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Housing and Homelessness

LA City Council Moves To Ban Companies Like Zillow From Buying Homes

A for sale sign last March in Monterey Park.
(Frederic J. Brown
Getty Images)
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The Los Angeles City Council voted Friday to explore ways of stopping companies like Zillow from purchasing single-family homes in L.A.

The council directed the City Legislative Analyst and City Attorney to report back on potential ways of preventing tech companies from buying up homes in L.A. and flipping them for profit.

City council members Nury Martinez and Nithya Raman co-authored the motion, which argues that “iBuying” is driving up home prices in L.A., putting ownership even further out of reach for many.

“The housing crisis has been further exacerbated by high tech companies such as Zillow, Opendoor, Rockethomes and Redfin,” according to the motion. “Low-income Angelenos, who have lived in their neighborhoods for decades, are unable to compete with these iBuyers. This has led to many longtime residents being pushed out of their homes, neighborhoods and communities."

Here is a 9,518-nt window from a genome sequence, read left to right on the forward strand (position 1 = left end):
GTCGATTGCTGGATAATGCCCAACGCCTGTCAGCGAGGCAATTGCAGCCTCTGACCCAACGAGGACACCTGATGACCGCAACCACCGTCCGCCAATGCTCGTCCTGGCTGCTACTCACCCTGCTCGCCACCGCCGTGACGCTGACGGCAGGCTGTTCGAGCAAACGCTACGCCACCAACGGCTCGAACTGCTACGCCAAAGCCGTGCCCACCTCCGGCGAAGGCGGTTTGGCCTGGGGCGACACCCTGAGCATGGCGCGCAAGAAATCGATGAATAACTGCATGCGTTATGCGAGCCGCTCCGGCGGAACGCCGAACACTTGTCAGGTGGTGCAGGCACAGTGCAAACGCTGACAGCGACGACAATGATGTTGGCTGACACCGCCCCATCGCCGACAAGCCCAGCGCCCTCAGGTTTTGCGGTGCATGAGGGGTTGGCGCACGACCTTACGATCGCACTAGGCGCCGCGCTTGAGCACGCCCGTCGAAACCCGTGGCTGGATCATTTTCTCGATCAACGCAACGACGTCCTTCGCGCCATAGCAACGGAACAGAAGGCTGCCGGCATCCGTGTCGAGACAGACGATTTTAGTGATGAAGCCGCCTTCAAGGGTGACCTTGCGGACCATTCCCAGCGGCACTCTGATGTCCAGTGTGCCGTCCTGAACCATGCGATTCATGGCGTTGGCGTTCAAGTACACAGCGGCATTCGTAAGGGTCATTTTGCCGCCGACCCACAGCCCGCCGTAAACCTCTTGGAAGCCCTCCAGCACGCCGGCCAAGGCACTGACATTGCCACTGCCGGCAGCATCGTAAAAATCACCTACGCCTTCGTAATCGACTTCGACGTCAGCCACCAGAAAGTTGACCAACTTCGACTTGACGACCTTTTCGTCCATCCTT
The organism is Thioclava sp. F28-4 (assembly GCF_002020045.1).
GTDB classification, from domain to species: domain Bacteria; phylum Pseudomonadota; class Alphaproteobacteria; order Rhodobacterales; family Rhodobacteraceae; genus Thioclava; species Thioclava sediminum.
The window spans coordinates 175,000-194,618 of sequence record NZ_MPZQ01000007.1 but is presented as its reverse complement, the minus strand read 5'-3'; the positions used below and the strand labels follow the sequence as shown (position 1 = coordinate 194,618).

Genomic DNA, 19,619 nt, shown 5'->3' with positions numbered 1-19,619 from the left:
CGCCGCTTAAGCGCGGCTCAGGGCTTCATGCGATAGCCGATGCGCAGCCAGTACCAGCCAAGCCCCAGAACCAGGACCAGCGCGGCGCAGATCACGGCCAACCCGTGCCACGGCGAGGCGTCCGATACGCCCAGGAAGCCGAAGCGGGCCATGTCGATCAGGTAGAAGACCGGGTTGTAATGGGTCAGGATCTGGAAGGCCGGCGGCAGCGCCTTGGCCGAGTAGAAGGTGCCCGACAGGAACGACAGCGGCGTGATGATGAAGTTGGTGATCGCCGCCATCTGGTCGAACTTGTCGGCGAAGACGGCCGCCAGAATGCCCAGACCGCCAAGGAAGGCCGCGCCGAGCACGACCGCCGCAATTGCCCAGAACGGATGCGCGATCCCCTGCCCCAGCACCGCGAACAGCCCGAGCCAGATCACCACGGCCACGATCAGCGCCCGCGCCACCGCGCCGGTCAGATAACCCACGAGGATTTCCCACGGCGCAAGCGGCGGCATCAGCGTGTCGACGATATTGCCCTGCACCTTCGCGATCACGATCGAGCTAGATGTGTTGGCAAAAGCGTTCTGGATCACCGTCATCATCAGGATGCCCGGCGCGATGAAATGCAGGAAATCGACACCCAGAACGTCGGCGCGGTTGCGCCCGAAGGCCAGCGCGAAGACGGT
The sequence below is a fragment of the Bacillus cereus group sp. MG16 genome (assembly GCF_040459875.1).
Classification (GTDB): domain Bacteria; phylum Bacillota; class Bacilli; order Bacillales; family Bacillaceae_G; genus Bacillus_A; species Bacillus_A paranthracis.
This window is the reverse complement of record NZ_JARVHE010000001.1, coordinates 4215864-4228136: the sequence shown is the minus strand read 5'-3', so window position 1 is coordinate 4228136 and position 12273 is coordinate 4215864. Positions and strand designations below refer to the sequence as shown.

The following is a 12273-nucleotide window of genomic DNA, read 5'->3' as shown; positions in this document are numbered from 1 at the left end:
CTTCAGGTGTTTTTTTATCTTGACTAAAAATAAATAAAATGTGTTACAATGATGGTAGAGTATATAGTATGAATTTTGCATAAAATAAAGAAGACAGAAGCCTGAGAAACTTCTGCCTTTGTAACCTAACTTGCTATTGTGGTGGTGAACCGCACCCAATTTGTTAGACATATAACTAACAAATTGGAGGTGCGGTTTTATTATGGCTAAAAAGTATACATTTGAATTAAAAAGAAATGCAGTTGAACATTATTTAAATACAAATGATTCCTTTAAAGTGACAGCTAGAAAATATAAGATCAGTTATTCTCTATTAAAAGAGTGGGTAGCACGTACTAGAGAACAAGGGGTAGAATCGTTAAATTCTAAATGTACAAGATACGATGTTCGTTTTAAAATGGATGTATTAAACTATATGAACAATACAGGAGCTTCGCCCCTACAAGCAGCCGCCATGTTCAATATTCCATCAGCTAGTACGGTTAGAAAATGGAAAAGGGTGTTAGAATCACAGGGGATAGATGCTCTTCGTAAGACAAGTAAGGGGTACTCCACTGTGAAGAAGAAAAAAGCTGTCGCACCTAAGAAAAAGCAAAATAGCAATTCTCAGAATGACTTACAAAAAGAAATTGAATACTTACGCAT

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iBuying (short for “instant buying”) involves tech companies using algorithms to quickly size up a home’s value. The companies then offer a price to homeowners, who may appreciate the convenience of a quick cash offer. The iBuyers’ ultimate goal is to sell the home for a profit.

Some experts say it’s unclear that banning iBuyers would help make homes more affordable for low-income families.

Eric Sussman, adjunct professor of accounting and real estate at UCLA’s Anderson School of Management, pointed to a confluence of other factors driving up home prices: Mortgage interest rates are low, very few homes are coming up for sale, and wealthy Angelenos flush with cash from a booming stock market are in fierce competition to buy those homes.

“I just don't see the iBuyers having any real, meaningful impact given those other factors,” he said.

Sussman also said it’s not clear the city has the legal authority to stop these companies from buying homes.

In any case, iBuying isn’t all that common in Southern California. This year, iBuyers have purchased about 1% of all the homes sold in the L.A. area, according to a recent report from Zillow. The company recently announced plans to get out of iBuying altogether, though it only started purchasing homes in L.A. less than two years ago.